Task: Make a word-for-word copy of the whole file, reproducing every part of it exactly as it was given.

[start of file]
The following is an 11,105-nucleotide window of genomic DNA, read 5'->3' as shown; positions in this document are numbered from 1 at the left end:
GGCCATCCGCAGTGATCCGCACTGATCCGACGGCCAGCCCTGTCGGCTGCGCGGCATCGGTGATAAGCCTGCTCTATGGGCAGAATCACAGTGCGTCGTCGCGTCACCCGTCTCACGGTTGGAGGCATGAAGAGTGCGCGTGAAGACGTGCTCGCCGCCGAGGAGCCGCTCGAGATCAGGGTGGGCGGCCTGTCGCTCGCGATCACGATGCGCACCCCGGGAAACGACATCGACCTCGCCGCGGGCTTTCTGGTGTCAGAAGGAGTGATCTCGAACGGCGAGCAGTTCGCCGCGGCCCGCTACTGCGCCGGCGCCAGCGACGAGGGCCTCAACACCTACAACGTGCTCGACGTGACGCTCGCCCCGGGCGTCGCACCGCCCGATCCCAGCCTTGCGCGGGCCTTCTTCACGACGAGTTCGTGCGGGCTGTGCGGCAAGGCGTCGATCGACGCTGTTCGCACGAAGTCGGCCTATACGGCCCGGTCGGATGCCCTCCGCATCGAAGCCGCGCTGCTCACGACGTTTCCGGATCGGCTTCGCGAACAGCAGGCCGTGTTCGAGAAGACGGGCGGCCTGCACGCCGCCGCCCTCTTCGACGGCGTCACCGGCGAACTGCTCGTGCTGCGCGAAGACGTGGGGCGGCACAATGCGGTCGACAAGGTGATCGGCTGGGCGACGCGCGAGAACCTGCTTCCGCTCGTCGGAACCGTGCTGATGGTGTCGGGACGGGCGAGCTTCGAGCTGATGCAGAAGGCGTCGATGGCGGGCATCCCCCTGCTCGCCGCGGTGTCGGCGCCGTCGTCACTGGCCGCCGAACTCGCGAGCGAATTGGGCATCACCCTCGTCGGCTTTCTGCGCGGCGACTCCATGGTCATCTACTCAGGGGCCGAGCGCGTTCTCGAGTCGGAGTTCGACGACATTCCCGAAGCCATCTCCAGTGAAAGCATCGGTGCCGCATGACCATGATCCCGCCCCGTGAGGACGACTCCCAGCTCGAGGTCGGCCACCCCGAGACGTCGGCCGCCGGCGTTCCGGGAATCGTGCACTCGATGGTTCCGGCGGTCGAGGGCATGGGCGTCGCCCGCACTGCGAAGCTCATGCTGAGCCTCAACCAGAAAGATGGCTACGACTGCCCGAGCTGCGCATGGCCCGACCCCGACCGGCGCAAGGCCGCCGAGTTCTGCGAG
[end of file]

The following is an 11,105-nucleotide window of genomic DNA, read 5'->3' as shown; positions in this document are numbered from 1 at the left end:
GGCCATCCGCAGTGATCCGCACTGATCCGACGGCCAGCCCTGTCGGCTGCGCGGCATCGGTGATAAGCCTGCTCTATGGGCAGAATCACAGTGCGTCGTCGCGTCACCCGTCTCACGGTTGGAGGCATGAAGAGTGCGCGTGAAGACGTGCTCGCCGCCGAGGAGCCGCTCGAGATCAGGGTGGGCGGCCTGTCGCTCGCGATCACGATGCGCACCCCGGGAAACGACATCGACCTCGCCGCGGGCTTTCTGGTGTCAGAAGGAGTGATCTCGAACGGCGAGCAGTTCGCCGCGGCCCGCTACTGCGCCGGCGCCAGCGACGAGGGCCTCAACACCTACAACGTGCTCGACGTGACGCTCGCCCCGGGCGTCGCACCGCCCGATCCCAGCCTTGCGCGGGCCTTCTTCACGACGAGTTCGTGCGGGCTGTGCGGCAAGGCGTCGATCGACGCTGTTCGCACGAAGTCGGCCTATACGGCCCGGTCGGATGCCCTCCGCATCGAAGCCGCGCTGCTCACGACGTTTCCGGATCGGCTTCGCGAACAGCAGGCCGTGTTCGAGAAGACGGGCGGCCTGCACGCCGCCGCCCTCTTCGACGGCGTCACCGGCGAACTGCTCGTGCTGCGCGAAGACGTGGGGCGGCACAATGCGGTCGACAAGGTGATCGGCTGGGCGACGCGCGAGAACCTGCTTCCGCTCGTCGGAACCGTGCTGATGGTGTCGGGACGGGCGAGCTTCGAGCTGATGCAGAAGGCGTCGATGGCGGGCATCCCCCTGCTCGCCGCGGTGTCGGCGCCGTCGTCACTGGCCGCCGAACTCGCGAGCGAATTGGGCATCACCCTCGTCGGCTTTCTGCGCGGCGACTCCATGGTCATCTACTCAGGGGCCGAGCGCGTTCTCGAGTCGGAGTTCGACGACATTCCCGAAGCCATCTCCAGTGAAAGCATCGGTGCCGCATGACCATGATCCCGCCCCGTGAGGACGACTCCCAGCTCGAGGTCGGCCACCCCGAGACGTCGGCCGCCGGCGTTCCGGGAATCGTGCACTCGATGGTTCCGGCGGTCGAGGGCATGGGCGTCGCCCGCACTGCGAAGCTCATGCTGAGCCTCAACCAGAAAGATGGCTACGACTGCCCGAGCTGCGCATGGCCCGACCCCGACCGGCGCAAGGCCGCCGAGTTCTGCGAG